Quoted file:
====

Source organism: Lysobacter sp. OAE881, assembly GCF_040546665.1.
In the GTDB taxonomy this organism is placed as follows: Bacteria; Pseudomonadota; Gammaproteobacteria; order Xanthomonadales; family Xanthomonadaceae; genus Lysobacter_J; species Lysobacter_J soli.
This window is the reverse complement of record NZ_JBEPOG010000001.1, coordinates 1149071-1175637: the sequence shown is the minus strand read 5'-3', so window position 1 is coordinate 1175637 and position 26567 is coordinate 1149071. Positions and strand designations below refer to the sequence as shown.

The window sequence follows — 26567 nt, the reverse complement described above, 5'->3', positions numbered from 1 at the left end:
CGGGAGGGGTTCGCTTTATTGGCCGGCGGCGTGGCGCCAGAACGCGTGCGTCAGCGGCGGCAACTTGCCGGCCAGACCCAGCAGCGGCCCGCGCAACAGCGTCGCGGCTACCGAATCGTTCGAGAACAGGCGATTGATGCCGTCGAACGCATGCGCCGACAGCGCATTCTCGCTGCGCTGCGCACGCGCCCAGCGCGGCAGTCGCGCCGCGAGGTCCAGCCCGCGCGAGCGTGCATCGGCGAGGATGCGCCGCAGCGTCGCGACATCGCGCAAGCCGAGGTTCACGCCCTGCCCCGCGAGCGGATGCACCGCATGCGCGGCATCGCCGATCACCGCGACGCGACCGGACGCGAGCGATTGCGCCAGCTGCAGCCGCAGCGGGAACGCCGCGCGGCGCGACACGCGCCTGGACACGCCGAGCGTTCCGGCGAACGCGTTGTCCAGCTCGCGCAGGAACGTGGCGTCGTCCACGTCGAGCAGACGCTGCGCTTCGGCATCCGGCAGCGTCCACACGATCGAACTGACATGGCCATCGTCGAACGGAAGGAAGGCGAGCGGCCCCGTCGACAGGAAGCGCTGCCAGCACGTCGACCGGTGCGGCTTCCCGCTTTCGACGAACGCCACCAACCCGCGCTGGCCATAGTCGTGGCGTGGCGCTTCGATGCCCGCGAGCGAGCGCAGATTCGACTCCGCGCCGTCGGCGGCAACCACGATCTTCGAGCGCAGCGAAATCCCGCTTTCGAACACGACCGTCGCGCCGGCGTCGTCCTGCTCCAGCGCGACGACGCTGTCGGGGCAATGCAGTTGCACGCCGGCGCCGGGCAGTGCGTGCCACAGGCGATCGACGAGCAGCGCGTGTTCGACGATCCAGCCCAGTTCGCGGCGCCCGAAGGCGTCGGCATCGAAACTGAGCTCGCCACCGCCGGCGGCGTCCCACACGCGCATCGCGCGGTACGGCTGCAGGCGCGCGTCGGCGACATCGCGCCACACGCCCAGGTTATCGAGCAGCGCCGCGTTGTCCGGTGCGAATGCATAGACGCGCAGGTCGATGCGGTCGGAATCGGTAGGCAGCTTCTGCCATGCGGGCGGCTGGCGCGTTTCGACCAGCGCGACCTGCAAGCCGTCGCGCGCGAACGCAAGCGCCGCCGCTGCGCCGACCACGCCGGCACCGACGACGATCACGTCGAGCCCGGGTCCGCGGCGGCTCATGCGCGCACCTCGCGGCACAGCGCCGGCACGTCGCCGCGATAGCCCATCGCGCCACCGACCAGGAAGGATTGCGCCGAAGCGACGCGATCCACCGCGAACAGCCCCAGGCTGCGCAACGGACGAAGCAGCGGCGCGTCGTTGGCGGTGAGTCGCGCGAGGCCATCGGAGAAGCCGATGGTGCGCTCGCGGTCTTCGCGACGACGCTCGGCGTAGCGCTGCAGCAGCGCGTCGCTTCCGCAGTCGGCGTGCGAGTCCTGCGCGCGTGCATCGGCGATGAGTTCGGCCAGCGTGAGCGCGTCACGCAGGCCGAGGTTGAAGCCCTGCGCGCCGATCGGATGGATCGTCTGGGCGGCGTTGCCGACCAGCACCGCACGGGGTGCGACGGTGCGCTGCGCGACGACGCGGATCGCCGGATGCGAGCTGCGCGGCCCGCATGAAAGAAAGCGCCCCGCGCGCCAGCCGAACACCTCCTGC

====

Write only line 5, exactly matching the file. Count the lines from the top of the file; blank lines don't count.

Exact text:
CGGGAGGGGTTCGCTTTATTGGCCGGCGGCGTGGCGCCAGAACGCGTGCGTCAGCGGCGGCAACTTGCCGGCCAGACCCAGCAGCGGCCCGCGCAACAGCGTCGCGGCTACCGAATCGTTCGAGAACAGGCGATTGATGCCGTCGAACGCATGCGCCGACAGCGCATTCTCGCTGCGCTGCGCACGCGCCCAGCGCGGCAGTCGCGCCGCGAGGTCCAGCCCGCGCGAGCGTGCATCGGCGAGGATGCGCCGCAGCGTCGCGACATCGCGCAAGCCGAGGTTCACGCCCTGCCCCGCGAGCGGATGCACCGCATGCGCGGCATCGCCGATCACCGCGACGCGACCGGACGCGAGCGATTGCGCCAGCTGCAGCCGCAGCGGGAACGCCGCGCGGCGCGACACGCGCCTGGACACGCCGAGCGTTCCGGCGAACGCGTTGTCCAGCTCGCGCAGGAACGTGGCGTCGTCCACGTCGAGCAGACGCTGCGCTTCGGCATCCGGCAGCGTCCACACGATCGAACTGACATGGCCATCGTCGAACGGAAGGAAGGCGAGCGGCCCCGTCGACAGGAAGCGCTGCCAGCACGTCGACCGGTGCGGCTTCCCGCTTTCGACGAACGCCACCAACCCGCGCTGGCCATAGTCGTGGCGTGGCGCTTCGATGCCCGCGAGCGAGCGCAGATTCGACTCCGCGCCGTCGGCGGCAACCACGATCTTCGAGCGCAGCGAAATCCCGCTTTCGAACACGACCGTCGCGCCGGCGTCGTCCTGCTCCAGCGCGACGACGCTGTCGGGGCAATGCAGTTGCACGCCGGCGCCGGGCAGTGCGTGCCACAGGCGATCGACGAGCAGCGCGTGTTCGACGATCCAGCCCAGTTCGCGGCGCCCGAAGGCGTCGGCATCGAAACTGAGCTCGCCACCGCCGGCGGCGTCCCACACGCGCATCGCGCGGTACGGCTGCAGGCGCGCGTCGGCGACATCGCGCCACACGCCCAGGTTATCGAGCAGCGCCGCGTTGTCCGGTGCGAATGCATAGACGCGCAGGTCGATGCGGTCGGAATCGGTAGGCAGCTTCTGCCATGCGGGCGGCTGGCGCGTTTCGACCAGCGCGACCTGCAAGCCGTCGCGCGCGAACGCAAGCGCCGCCGCTGCGCCGACCACGCCGGCACCGACGACGATCACGTCGAGCCCGGGTCCGCGGCGGCTCATGCGCGCACCTCGCGGCACAGCGCCGGCACGTCGCCGCGATAGCCCATCGCGCCACCGACCAGGAAGGATTGCGCCGAAGCGACGCGATCCACCGCGAACAGCCCCAGGCTGCGCAACGGACGAAGCAGCGGCGCGTCGTTGGCGGTGAGTCGCGCGAGGCCATCGGAGAAGCCGATGGTGCGCTCGCGGTCTTCGCGACGACGCTCGGCGTAGCGCTGCAGCAGCGCGTCGCTTCCGCAGTCGGCGTGCGAGTCCTGCGCGCGTGCATCGGCGATGAGTTCGGCCAGCGTGAGCGCGTCACGCAGGCCGAGGTTGAAGCCCTGCGCGCCGATCGGATGGATCGTCTGGGCGGCGTTGCCGACCAGCACCGCACGGGGTGCGACGGTGCGCTGCGCGACGACGCGGATCGCCGGATGCGAGCTGCGCGGCCCGCATGAAAGAAAGCGCCCCGCGCGCCAGCCGAACACCTCCTGC